[CES 2019] LG rolls out world’s first rollable OLED TV
[THE INVESTOR] LAS VEGAS -- LG Electronics unveiled the world’s first rollable OLED TV, with plans to commercialize it in the second half of the year, ahead of the Consumer Electronics Show 2019 on Jan. 7.
The Korean tech giant showcased its flexible 65-inch LG Signature OLED TV R with the screen gracefully sliding down into a sound speaker box with the click of a remote control.
The “R” in the name stands for revolutionary, rollable and redefinition of the space, according to the company.
Despite being described as “rollable,” the TV does not roll up but rather folds up like a blind. It comes with a rectangular sound speaker where the TV screen can be hidden when not in use. It does not have to be attached to a wall.
Due to the absence of backlights in the self-emissive display panel, the rollable TV is as thin as normal OLED TVs. But due to its caterpillar structure, the screen is thicker than the 4-milimeter Wallpaper TV. The firm declined to reveal the accurate thickness.
The rollable TV provides three view types: Full View when the 65-inch screen entirely unfolds, Line View when only some part of the screen is visible, and Zero View when the screen is completely hidden.
Line View offers five modes, using the screen as a versatile platform -- music, clock, frame, mood and home dashboard.
The frame mode displays pictures from a user’s smartphone, while the home dashboard mode controls smart devices connected to the TV.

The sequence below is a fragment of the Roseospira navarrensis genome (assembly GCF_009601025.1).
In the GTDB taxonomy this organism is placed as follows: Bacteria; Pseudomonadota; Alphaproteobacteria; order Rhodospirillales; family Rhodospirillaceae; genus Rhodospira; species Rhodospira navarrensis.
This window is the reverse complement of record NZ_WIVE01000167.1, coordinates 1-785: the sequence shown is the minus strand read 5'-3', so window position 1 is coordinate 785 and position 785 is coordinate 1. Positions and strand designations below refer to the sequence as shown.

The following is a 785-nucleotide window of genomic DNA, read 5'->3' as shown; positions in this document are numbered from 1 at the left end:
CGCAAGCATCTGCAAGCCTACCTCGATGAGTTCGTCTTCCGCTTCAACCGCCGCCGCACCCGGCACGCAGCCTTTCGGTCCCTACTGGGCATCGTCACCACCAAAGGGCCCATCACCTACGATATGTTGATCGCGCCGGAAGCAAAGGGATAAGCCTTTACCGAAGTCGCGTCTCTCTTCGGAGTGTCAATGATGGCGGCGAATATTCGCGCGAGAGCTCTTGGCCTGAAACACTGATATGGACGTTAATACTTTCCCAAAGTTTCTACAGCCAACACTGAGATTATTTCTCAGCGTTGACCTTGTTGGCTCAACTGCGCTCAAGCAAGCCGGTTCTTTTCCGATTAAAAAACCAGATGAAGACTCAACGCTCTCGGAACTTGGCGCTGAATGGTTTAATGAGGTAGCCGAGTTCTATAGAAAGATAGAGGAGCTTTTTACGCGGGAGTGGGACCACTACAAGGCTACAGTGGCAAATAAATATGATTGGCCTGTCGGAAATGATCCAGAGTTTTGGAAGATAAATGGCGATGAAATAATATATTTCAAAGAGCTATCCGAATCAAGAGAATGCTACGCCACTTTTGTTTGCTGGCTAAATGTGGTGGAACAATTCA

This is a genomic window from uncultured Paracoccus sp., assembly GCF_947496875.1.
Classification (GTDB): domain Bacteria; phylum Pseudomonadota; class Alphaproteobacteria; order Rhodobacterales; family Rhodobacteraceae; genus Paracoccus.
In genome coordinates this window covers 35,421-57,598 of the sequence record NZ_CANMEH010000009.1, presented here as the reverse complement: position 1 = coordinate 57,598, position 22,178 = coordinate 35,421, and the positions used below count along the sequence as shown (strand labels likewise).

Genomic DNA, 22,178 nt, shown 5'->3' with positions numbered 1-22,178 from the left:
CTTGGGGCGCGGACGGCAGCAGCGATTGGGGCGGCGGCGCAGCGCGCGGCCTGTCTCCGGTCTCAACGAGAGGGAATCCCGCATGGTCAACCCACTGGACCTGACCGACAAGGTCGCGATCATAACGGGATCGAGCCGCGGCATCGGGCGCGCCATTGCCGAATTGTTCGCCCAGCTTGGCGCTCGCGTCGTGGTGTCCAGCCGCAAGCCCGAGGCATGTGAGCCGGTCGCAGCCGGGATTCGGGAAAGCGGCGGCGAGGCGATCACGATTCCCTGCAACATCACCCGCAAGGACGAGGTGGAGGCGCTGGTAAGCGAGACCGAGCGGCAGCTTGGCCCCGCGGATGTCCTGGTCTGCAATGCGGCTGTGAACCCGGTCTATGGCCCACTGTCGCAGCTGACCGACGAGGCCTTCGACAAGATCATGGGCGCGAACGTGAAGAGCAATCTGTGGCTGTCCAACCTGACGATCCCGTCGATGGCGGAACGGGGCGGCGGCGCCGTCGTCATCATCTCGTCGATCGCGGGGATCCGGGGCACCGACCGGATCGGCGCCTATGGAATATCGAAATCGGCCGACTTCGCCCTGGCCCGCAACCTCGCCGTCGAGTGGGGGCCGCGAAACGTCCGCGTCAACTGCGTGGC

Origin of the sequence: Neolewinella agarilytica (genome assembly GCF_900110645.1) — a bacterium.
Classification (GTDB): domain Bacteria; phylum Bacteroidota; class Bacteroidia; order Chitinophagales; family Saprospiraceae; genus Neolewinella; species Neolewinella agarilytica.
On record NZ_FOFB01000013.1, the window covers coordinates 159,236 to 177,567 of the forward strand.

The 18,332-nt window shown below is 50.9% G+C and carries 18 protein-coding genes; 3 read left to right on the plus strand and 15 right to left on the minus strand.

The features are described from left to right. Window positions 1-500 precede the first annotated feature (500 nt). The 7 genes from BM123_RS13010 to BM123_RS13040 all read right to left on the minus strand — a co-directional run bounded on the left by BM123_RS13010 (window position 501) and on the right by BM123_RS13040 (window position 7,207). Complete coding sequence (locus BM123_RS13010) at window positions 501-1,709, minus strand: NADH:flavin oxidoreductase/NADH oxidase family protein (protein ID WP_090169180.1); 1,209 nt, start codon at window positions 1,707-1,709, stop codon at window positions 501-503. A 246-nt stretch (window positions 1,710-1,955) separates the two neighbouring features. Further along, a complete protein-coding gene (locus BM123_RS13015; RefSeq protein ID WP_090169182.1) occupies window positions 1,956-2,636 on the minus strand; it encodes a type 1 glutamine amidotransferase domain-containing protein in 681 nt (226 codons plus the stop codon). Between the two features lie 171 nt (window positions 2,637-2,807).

LG plans to roll out the new model globally starting with the Korean market in the second half of the year.
“We will show the true evolution of displays with the world’s first rollable OLED TV,” said Kwon Bong-seok, president of LG’s home entertainment and mobile communications division.
The TV is ready for launch in just one year since its main panel provider LG Display first introduced the display panel at CES 2018.
In another press conference, LG Display Vice Chairman and CEO Han Sang-beom showed confidence in the durability of the rollable display panel.
“The screen can roll in and out more than 100,000 times. Although we can’t mention specifically the materials that have been used, it is totally different from normal OLED panels,” he said, adding that the firm is in talks with some of its 15 OLED customers other than LG Electronics.
Han noted that there could be demand for the rollable display in the automotive industry. For example, the company is developing a panel that can be rolled up like a poster and can be hung on the ceiling of a vehicle, so that it can be rolled out when needed for passengers in the backseat.
By Song Su-hyun/The Korea Herald (firstname.lastname@example.org)